Brolin stone

Leeds' determination to sign a striker from Parma has finally paid off. Worth a small tribute, we reckon

Get out the carpet bowls and rustle up a hearty chorus of ‘Ilkley Moor Bart T’at’, at long last, Leeds United are victors in Europe. The country’s favourite West Yorkshire yeomen have suffered more than most at the hands of tricksy continental opponents in recent years, but Howard Wilkinson has finally worked out how to take on the best foreign teams and persuade them to part with one of their best players.

In previous forays into the transfer market, chiefly to snap up players from his home town of Sheffield, Wilkinson stuck to the tried and tested British methods which included taking the player house-hunting on a windswept, but exclusive, ‘neo-Georgian’ estate ten miles in any direction from the nearest shops, plying him with boxes of duty free fags and promising a ten-piece brass band escort to accompany him and his family wherever they go.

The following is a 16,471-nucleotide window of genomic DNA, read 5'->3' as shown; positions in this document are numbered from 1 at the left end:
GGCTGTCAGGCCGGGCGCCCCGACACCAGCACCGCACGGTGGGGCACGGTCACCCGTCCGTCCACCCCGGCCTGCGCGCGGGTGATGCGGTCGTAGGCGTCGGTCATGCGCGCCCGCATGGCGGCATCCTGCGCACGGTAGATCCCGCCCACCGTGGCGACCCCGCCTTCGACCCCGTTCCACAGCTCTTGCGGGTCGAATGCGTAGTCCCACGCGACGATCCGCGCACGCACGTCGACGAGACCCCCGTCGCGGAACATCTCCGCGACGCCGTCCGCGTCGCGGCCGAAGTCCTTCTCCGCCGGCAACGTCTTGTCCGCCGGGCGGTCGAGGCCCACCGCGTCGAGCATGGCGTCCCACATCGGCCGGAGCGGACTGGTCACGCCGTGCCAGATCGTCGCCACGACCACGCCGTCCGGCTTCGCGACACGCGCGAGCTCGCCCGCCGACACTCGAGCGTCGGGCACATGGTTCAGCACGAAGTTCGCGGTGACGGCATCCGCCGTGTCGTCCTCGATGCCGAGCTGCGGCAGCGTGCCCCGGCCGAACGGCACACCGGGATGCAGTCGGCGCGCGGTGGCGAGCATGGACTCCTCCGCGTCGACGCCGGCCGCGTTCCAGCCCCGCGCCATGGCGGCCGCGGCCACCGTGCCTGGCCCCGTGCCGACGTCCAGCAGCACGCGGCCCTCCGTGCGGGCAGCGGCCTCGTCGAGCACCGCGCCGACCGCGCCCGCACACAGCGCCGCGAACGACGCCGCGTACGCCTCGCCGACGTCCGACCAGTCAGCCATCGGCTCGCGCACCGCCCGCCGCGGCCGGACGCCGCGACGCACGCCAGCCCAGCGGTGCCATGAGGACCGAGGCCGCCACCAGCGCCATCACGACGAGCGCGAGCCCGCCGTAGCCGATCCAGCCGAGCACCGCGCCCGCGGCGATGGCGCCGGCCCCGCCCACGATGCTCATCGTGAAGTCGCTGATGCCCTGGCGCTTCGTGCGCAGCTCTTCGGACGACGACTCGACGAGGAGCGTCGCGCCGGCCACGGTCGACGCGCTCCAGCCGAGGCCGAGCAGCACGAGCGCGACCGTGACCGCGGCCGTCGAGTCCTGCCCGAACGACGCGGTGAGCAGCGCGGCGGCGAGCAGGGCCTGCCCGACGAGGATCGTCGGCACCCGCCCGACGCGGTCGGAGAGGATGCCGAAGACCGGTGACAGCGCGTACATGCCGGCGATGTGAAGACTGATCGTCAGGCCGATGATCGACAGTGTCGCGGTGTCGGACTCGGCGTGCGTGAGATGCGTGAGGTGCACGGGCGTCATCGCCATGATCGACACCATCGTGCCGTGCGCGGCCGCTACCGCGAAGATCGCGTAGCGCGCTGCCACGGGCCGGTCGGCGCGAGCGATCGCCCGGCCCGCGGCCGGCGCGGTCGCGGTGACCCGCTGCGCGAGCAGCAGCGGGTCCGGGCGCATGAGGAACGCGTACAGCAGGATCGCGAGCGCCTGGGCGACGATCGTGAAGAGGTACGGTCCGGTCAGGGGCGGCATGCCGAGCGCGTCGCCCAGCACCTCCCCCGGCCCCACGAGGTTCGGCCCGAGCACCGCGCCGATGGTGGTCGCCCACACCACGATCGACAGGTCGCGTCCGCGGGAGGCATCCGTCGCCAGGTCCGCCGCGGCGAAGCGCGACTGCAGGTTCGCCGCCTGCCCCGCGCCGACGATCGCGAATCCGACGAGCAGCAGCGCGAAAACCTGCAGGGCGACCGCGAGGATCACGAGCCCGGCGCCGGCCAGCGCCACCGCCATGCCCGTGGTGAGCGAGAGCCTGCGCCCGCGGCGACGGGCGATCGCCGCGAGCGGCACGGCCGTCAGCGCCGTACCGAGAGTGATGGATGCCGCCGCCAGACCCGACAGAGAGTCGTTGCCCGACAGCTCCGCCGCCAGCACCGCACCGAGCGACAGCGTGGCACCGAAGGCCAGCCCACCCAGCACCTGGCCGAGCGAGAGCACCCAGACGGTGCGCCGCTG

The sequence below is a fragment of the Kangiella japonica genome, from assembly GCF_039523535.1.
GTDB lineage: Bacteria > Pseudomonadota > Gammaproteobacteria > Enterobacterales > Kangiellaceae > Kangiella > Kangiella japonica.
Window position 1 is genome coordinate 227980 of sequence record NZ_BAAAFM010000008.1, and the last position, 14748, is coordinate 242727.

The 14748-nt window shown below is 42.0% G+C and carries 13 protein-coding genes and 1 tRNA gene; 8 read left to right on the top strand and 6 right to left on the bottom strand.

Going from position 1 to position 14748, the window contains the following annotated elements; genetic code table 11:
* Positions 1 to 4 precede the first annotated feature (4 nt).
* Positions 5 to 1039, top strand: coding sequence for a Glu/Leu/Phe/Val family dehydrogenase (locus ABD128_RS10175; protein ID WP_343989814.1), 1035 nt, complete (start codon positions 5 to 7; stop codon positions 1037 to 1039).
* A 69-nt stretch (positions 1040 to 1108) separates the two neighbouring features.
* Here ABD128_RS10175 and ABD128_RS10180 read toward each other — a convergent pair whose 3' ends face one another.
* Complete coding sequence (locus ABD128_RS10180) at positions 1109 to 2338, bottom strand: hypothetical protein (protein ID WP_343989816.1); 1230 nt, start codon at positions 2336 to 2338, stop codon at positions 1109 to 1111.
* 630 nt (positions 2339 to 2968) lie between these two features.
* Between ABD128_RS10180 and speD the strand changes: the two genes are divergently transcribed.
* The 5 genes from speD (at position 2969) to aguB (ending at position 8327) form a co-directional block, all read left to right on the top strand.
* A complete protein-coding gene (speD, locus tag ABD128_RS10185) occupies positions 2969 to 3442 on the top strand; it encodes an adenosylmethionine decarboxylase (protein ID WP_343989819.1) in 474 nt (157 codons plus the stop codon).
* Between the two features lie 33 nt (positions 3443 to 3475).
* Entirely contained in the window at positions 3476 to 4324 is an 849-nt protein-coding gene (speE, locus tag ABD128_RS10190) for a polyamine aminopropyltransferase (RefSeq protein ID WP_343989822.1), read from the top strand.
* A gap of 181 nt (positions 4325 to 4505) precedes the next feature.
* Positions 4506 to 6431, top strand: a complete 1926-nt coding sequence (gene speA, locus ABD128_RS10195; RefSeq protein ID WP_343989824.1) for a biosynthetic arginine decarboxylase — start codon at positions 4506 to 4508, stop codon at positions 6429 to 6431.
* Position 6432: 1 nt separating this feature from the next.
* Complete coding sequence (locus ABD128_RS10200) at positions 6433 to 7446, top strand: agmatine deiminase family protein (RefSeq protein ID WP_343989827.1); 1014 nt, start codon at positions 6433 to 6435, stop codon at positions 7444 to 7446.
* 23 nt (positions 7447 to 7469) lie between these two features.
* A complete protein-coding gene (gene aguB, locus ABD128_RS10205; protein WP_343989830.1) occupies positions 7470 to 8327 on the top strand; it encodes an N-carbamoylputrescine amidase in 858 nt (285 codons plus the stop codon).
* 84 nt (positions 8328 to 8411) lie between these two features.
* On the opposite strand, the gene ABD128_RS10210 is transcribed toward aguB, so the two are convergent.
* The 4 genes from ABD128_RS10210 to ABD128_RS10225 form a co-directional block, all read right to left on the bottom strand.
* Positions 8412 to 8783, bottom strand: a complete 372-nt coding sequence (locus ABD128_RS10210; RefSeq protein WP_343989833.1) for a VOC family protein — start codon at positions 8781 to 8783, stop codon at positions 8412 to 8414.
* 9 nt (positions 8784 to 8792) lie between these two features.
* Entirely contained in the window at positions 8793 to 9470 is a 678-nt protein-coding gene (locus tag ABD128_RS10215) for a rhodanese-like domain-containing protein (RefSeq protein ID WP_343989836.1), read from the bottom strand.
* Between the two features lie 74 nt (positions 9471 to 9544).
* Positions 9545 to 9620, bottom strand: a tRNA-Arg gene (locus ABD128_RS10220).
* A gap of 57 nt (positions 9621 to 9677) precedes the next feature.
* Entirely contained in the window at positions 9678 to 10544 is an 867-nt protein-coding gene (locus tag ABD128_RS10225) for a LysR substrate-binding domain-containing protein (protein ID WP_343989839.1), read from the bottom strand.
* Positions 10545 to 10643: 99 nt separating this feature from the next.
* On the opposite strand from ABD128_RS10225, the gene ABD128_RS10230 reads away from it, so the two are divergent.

Tomas Skuhravy, Ruben Sosa and Faustino Asprilla having all proved surprisingly resistant to these temptations, so Wilkinson decided on a more flexible approach for the confrontation with Parma. Brolin, he reasoned, would have to be persuaded that Leeds is more Swedish than Sweden itself.
Firstly, he was brought to the neg-otiating table with the offer of a three-storey sauna to live in, with an ‘art’ video library ext-ension built on to the kitchen, a temple to worship his favourite  Norse gods in the back garden, regular Ingmar Bergmann discussion workshops in the local church hall and daily deliveries from the region’s only specialist cold buffet catering service. All that remained was the signature.

From WSC 107 January 1996. What was happening this month